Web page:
Watson v. Warden - FCI Hazelton

Filing 31

ORDER ADOPTING REPORT AND RECOMMENDATION: This Court hereby ADOPTS the magistrate judges Report and Recommendation 28 for the reasons stated above. As such, the petitioners Objections 30 are OVERRULED and the respondents Motion for Summary Judgm ent 14 is hereby GRANTED. Accordingly, this Court hereby DENIES and DISMISSES the petitioners § 2241 petition 1 and this matter is ORDERED STRICKEN from the active docket of this Court. As such, this Court DIRECTS the Clerk to enter judgment in favor of the respondent Signed by District Judge John Preston Bailey on 5/11/17. (Attachments: # 1 Certified Mail Return Receipt)(jss)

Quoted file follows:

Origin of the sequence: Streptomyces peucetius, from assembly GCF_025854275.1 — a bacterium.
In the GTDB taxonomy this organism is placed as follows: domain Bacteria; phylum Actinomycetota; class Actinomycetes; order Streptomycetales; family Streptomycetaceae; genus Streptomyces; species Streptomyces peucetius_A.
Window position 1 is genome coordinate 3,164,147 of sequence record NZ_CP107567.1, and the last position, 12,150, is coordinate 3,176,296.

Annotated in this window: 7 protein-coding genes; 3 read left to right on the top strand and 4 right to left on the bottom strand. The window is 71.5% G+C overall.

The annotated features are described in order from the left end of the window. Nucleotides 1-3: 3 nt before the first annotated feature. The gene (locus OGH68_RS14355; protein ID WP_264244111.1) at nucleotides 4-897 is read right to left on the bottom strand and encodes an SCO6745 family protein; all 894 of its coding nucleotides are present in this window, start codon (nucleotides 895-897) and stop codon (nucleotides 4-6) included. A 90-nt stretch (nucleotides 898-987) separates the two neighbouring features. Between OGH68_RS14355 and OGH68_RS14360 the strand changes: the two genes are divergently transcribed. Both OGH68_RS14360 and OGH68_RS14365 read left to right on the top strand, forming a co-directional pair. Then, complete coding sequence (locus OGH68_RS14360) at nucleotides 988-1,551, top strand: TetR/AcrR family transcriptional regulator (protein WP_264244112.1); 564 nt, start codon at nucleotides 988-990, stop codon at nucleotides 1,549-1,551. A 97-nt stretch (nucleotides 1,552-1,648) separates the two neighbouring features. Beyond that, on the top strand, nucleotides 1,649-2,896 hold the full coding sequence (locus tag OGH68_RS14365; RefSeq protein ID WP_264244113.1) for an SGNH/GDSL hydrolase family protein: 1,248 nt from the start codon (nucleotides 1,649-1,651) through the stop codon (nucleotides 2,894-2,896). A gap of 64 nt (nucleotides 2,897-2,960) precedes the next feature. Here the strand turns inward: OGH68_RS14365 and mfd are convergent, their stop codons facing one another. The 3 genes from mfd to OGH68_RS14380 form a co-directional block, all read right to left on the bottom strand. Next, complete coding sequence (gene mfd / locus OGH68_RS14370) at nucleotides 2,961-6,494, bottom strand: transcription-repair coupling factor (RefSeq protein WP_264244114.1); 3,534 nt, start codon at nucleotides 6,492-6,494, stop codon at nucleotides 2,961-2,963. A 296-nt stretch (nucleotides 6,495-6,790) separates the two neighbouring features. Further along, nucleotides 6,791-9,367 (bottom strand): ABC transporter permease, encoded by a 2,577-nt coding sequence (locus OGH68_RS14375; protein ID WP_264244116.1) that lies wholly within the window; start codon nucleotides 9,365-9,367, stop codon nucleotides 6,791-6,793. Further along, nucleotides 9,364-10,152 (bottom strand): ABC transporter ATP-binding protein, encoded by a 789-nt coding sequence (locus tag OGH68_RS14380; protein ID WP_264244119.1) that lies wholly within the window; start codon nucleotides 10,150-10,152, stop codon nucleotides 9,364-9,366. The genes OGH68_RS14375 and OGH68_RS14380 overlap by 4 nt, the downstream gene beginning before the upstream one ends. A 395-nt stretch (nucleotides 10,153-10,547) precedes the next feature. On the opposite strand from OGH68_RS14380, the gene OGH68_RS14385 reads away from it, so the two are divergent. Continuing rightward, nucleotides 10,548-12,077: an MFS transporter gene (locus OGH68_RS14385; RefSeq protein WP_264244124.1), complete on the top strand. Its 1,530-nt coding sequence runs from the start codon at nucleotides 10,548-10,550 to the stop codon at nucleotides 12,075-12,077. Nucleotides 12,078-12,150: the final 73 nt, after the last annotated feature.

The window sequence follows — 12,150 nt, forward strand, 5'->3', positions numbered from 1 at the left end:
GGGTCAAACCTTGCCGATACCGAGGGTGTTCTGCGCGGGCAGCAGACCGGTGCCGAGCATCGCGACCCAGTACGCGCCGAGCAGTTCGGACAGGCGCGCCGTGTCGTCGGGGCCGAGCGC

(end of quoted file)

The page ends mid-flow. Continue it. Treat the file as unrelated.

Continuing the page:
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IN THE UNITED STATES DISTRICT COURT FOR THE NORTHERN DISTRICT OF WEST VIRGINIA ELKINS CURTIS LEE WATSON, Petitioner, CIVIL ACTION NO. 2:16-cv-76 (BAILEY) v. WARDEN, FCI HAZELTON, Respondent. ORDER ADOPTING REPORT AND RECOMMENDATION On this day, the above-styled matter came before the Court for consideration of the Report and Recommendation (“R&R”) of United States Magistrate Judge James E. Seibert. Pursuant to this Court’s Local Rules, this action was referred to Magistrate Judge Seibert for submission of a proposed R&R. Magistrate Judge Seibert filed his R&R on April 5, 2017 [Doc. 28]. In that filing, the magistrate judge recommended that this Court grant respondent’s Motion to Dismiss, or In the Alternative, Motion for Summary Judgment [Doc. 14], deny petitioner’s 28 U.S.C. § 2241 motion [Doc. 1], and dismiss this action from the docket. Pursuant to 28 U.S.C. § 636(b)(1)(c), this Court is required to make a de novo review of those portions of the magistrate judge’s findings to which objection is timely made. However, the Court is not required to review, under a de novo or any other standard, the factual or legal conclusions of the magistrate judge as to those portions of the findings or recommendation to which no objections are addressed. Thomas v. Arn, 1 474 U.S. 140, 150 (1985). In addition, failure to file timely objections constitutes a waiver of de novo review and the right to appeal this Court's Order. 28 U.S.C. § 636(b)(1); Snyder v. Ridenour, 889 F.2d 1363, 1366 (4th Cir. 1989); United States v. Schronce, 727 F.2d 91, 94 (4th Cir. 1984). Here, objections to Magistrate Judge Seibert’s R&R were due within fourteen (14) days of receipt, pursuant to 28 U.S.C. § 636(b)(1) and Rule 72(b) of the Federal Rules of Civil Procedure. The petitioner timely filed his objections [Doc. 30] on April 17, 2017. Accordingly, this Court will conduct a de novo review of the portions of the magistrate judge’s R&R to which the petitioner objects. The remainder of the R&R will be reviewed for clear error. I. Background A. Procedural History: On September 19, 2016, petitioner Curtis Lee Watson (“Watson”), an inmate at FCI Hazelton in Bruceton Mills, West Virginia, filed an Application for Habeas Corpus pursuant to 28 U.S.C. § 2241 (“2241"), seeking an Order directing the Bureau of Prisons (“BOP”) to “ISSUE [his] IMMEDIATE RELEASE!” [Doc. 1 at 8]. On November 23, 2016, the respondent filed a Motion to Dismiss or in the Alternative, Motion for Summary Judgment [Doc. 14]. On December 12, 2016, Watson filed a Response in Opposition [Doc. 21] to the Respondent’s dispositive motion. The instant R&R [Doc. 28] and Watson’s Objections [Doc. 30] followed. B. Factual Background: As Magistrate Judge Seibert did well to outline lengthy factual background of 2 Watson’s cases in his R&R, the same does not bear repeating at length herein. Of note, on August 10, 1978, in the Superior Court for the District of Columbia, Watson was sentenced an aggregate term of 30 years to life for assault with intent to kill; carrying a pistol without a license; first degree murder while armed; first degree burglary while armed (two counts); and assault while armed [Doc. 15-1 at 2-5]. However, Watson escaped D.C. D.O.C. custody while incarcerated at Lorton Penitentiary on August 30, 1988. He remained on escape status until October 30, 1995, and accrued a total 2,618 days total inoperative time [Doc. 15-6 and 15-8]. Petitioner received a federal one-year consecutive sentence for this escape [Doc. 15-6 and 15-3].1 The BOP failed to compute Watson’s escape time as inoperative time in a 2004 computation, which, in turn, showed his parole eligibility date as being on February 25, 2005, although this error was corrected in a 2007 re-computation which showed his parole eligibility as May 27, 2012. The 2004 miscomputation seems to form the basis of Watson’s complaints herein. II. Legal Standard A. Motion to Dismiss: A complaint must be dismissed if it does not allege “‘enough facts to state a claim to relief that is plausible on its face.’ Bell Atl. Corp. v. Twombly, 127 S. Ct. 1955, 1974 (2007) (emphasis added).” Giarratano v. Johnson, 521 F.3d 298, 302 (4th Cir. 2008). When reviewing a motion to dismiss pursuant to Rule 12(b)(6) of the Federal Rules of Civil Procedure, the Court must assume all of the allegations to be true, must resolve all doubts 1 In 1998, after the District of Columbia Board of Parole was abolished by Congress, and the Lorton Reformatory (where D.C. prisoners had been confined) was closed, Petitioner was transferred into custody of the Federal Bureau of Prisons (“BOP”) [Doc. 25 at 4]. 3 and inferences in favor of the plaintiffs, and must view the allegations in a light most favorable to the plaintiffs. Edwards v. City of Goldsboro, 178 F.3d 231, 243-44 (4th Cir. 1999). When rendering its decision, the Court should consider only the allegations contained in the Complaint, the exhibits to the Complaint, matters of public record, and other similar materials that are subject to judicial notice. See Anheuser-Busch, Inc. v. Schmoke, 63 F.3d 1305, 1312 (4th Cir. 1995). In Twombly, the Supreme Court, noting that “a plaintiff’s obligation to provide the ‘grounds’ of his ‘entitlement to relief’ requires more than labels and conclusions, and a formulaic recitation of the elements of a cause of action will not do,” Id. at 1964-65, upheld the dismissal of a complaint where the plaintiffs did not “nudge[ ] their claims across the line from conceivable to plausible.” Id. at 1974. B. Summary Judgment: Fed. R. Civ. P. 56 provides that summary judgment is appropriate “if the pleadings, depositions, answers to interrogatories, and admissions on file, together with the affidavits, if any, show that there is no genuine issue as to any material fact and that the moving party is entitled to a judgment as a matter of law.” The party seeking summary judgment bears the initial burden of showing the absence of any genuine issues of material fact. See Celotex Corp. v. Catrett, 477 U.S. 317, 322-23 (1986). “The burden then shifts to the nonmoving party to come forward with facts sufficient to create a triable issue of fact.” Temkin v. Frederick County Comm’rs, 945 F.2d 716, 718 (4th Cir. 1991), cert. denied, 502 U.S. 1095 (1992) (citing Anderson v. Liberty Lobby, Inc., 477 U.S. 242, 247-48 4 (1986)). However, as the United States Supreme Court noted in Anderson, “Rule 56(e) itself provides that a party opposing a properly supported motion for summary judgment may not rest upon the mere allegations or denials of his pleading, but must set forth specific facts showing that there is a genuine issue for trial.” Id. at 256. “The inquiry performed is the threshold inquiry of determining whether there is the need for a trial-whether, in other words, there are any genuine factual issues that properly can be resolved only by a finder of fact because they may reasonably be resolved in favor of either party.” Id. at 250; see also Charbonnages de France v. Smith, 597 F.2d 406, 414 (4th Cir. 1979) (Summary judgment “should be granted only in those cases where it is perfectly clear that no issue of fact is involved and inquiry into the facts is not desirable to clarify the application of the law.” (citing Stevens v. Howard D. Johnson Co., 181 F.2d 390, 394 (4th Cir. 1950)). In reviewing the supported underlying facts, all inferences must be viewed in the light most favorable to the party opposing the motion. See Matsushita Elec. Indus. Co. v. Zenith Radio Corp., 475 U.S. 574, 587 (1986). Additionally, the party opposing summary judgment “must do more than simply show that there is some metaphysical doubt as to the material facts.” Id. at 586. That is, once the movant has met its burden to show absence of material fact, the party opposing summary judgment must then come forward with affidavits or other evidence demonstrating there is indeed a genuine issue for trial. Fed. R. Civ. P. 56(c); Celotex Corp., 477 U.S. at 323-25; Anderson, 477 U.S. at 248. “If the evidence is merely colorable, or is not significantly probative, summary judgment may be granted.” Anderson, 477 U.S. at 249 (citations omitted). 5 III. Analysis As Magistrate Judge Seibert noted in his R&R, “Watson’s claims are, in places, so unclearly stated that they are difficult to sort.” [Doc. 28 at 10]. The United States District Court for the District of Columbia similarly noted, in another of Watson’s nearly identical filings in another, yet related matter, that, “[i]t is no easy task to decipher the claims [Watson] presents.” Watson v. United States Parole Com’n, 869 F.Supp.2d 145, 148 (D.D.C. 2012). The same must be said of Watson’s Objections [Doc. 30] in this matter, which includes two-pages of rambling objections, and eighteen pages of legal filings related to his argument that his parole was improperly computed. Nowhere within his Objections does petitioner rebut the Magistrate Judge’s finding that the “abuse of writ” doctrine must be applied to his claims, because they have been raised and adjudicated in previous cases [Doc. 28 at 14-16; see also Kuhlmann v. Wilson, 477 U.S. 436, 444 n.6 (1986) (finding a court may dismiss a subsequent petition when “a prisoner files a petition raising grounds that were available but not relied upon in a prior petition, or engages in other conduct that dis-entitles him to the relief he seeks”)]. Instead, Watson implicitly admits that he has, “MADE A (sic) ARGUMENT FOR MORE THAN THREE DECADES, THAT THE USE OF GUIDELINES THAT WERE NOT IN EFFECT WHEN THIS D.C. PRISONER WAS SENTENCED VIOLATES THE EX-POSTFACTOR (sic) CLAUSE OF THE UNITED STATES FEDERAL CONSTITUTION” [Doc. 30 at 1]. As Magistrate Judge Seibert noted previously, all of Watson’s claims amount to arguments that his sentence was improperly calculated [Doc. 28 at 14]. Those claims are nearly identical to those denied by this district, the District Court for the District of 6 Columbia, the Middle District of Florida, and the Eleventh Circuit when considering petitioner’s previous § 2241 petitions. See Watson v. O’Brien, 2015 WL 1038989 (N.D. W.Va. March 10, 2015) (Keeley, J) (denying Watson’s petition as meritless and successive); Watson, 869 F.Supp.2d at 148-49 (holding that the United States Parole Commission’s retroactive application of its own guidelines did not violate prisoner’s right not to be subject to ex post facto laws); Watson v. Warden, FCC Coleman-USP I, 2015 WL 78775 (M.D. Fla. Jan. 6, 2015) (holding that Watson’s claim that the BOP miscalculated his sentence is successive, citing Watson v. Warden, FCC Coleman-USP I, 2012 WL 5465993 (M.D. Fla. May 3, 2012) and Watson v. Warden, FCC Coleman-USP I, 521 F.App’x 899 (11th Cir. 2013)). Accordingly, and for the reasons more fully stated in the R&R, Watson’s claims are dismissed as successive as they amount to an “abuse of the writ.” Kuhlmann, 477 U.S. at 444 n.6. CONCLUSION Upon careful review of the record, this Court hereby ADOPTS the magistrate judge’s Report and Recommendation [Doc. 28] for the reasons stated above. As such, the petitioner’s Objections [Doc. 30] are OVERRULED and the respondent’s Motion for Summary Judgment [Doc. 14] is hereby GRANTED. Accordingly, this Court hereby DENIES and DISMISSES the petitioner’s § 2241 petition [Doc. 1] and this matter is ORDERED STRICKEN from the active docket of this Court. As such, this Court DIRECTS the Clerk to enter judgment in favor of the respondent. It is so ORDERED. The Clerk is directed to transmit copies of this Order to any counsel of record and 7 to mail a copy to the pro se petitioner. DATED: May 11, 2017. 8